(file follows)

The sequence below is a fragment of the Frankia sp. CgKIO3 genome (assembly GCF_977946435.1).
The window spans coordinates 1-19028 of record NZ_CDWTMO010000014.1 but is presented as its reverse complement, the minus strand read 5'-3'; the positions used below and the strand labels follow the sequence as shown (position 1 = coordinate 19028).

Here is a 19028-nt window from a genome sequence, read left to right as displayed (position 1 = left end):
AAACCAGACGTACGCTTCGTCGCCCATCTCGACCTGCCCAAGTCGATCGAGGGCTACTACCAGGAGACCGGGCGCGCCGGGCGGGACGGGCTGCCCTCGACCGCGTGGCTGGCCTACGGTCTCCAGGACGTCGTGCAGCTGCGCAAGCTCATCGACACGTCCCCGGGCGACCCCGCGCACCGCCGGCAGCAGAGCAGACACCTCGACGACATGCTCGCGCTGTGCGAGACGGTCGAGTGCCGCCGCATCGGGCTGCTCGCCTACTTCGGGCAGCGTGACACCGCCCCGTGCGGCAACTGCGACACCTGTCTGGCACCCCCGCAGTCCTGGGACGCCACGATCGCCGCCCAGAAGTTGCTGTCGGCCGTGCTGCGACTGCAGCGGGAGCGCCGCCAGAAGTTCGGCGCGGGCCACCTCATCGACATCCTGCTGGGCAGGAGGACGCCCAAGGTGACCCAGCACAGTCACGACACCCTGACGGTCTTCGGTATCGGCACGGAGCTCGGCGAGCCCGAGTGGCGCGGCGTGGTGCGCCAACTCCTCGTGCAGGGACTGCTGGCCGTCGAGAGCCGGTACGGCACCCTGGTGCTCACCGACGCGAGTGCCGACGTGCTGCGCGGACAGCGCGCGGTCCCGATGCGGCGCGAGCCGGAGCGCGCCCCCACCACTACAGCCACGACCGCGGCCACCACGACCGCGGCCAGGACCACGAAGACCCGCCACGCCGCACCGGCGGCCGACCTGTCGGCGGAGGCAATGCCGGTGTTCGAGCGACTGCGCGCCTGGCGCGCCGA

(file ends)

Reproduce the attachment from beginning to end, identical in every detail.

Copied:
The sequence below is a fragment of the Frankia sp. CgKIO3 genome (assembly GCF_977946435.1).
The window spans coordinates 1-19028 of record NZ_CDWTMO010000014.1 but is presented as its reverse complement, the minus strand read 5'-3'; the positions used below and the strand labels follow the sequence as shown (position 1 = coordinate 19028).

Here is a 19028-nt window from a genome sequence, read left to right as displayed (position 1 = left end):
AAACCAGACGTACGCTTCGTCGCCCATCTCGACCTGCCCAAGTCGATCGAGGGCTACTACCAGGAGACCGGGCGCGCCGGGCGGGACGGGCTGCCCTCGACCGCGTGGCTGGCCTACGGTCTCCAGGACGTCGTGCAGCTGCGCAAGCTCATCGACACGTCCCCGGGCGACCCCGCGCACCGCCGGCAGCAGAGCAGACACCTCGACGACATGCTCGCGCTGTGCGAGACGGTCGAGTGCCGCCGCATCGGGCTGCTCGCCTACTTCGGGCAGCGTGACACCGCCCCGTGCGGCAACTGCGACACCTGTCTGGCACCCCCGCAGTCCTGGGACGCCACGATCGCCGCCCAGAAGTTGCTGTCGGCCGTGCTGCGACTGCAGCGGGAGCGCCGCCAGAAGTTCGGCGCGGGCCACCTCATCGACATCCTGCTGGGCAGGAGGACGCCCAAGGTGACCCAGCACAGTCACGACACCCTGACGGTCTTCGGTATCGGCACGGAGCTCGGCGAGCCCGAGTGGCGCGGCGTGGTGCGCCAACTCCTCGTGCAGGGACTGCTGGCCGTCGAGAGCCGGTACGGCACCCTGGTGCTCACCGACGCGAGTGCCGACGTGCTGCGCGGACAGCGCGCGGTCCCGATGCGGCGCGAGCCGGAGCGCGCCCCCACCACTACAGCCACGACCGCGGCCACCACGACCGCGGCCAGGACCACGAAGACCCGCCACGCCGCACCGGCGGCCGACCTGTCGGCGGAGGCAATGCCGGTGTTCGAGCGACTGCGCGCCTGGCGCGCCGA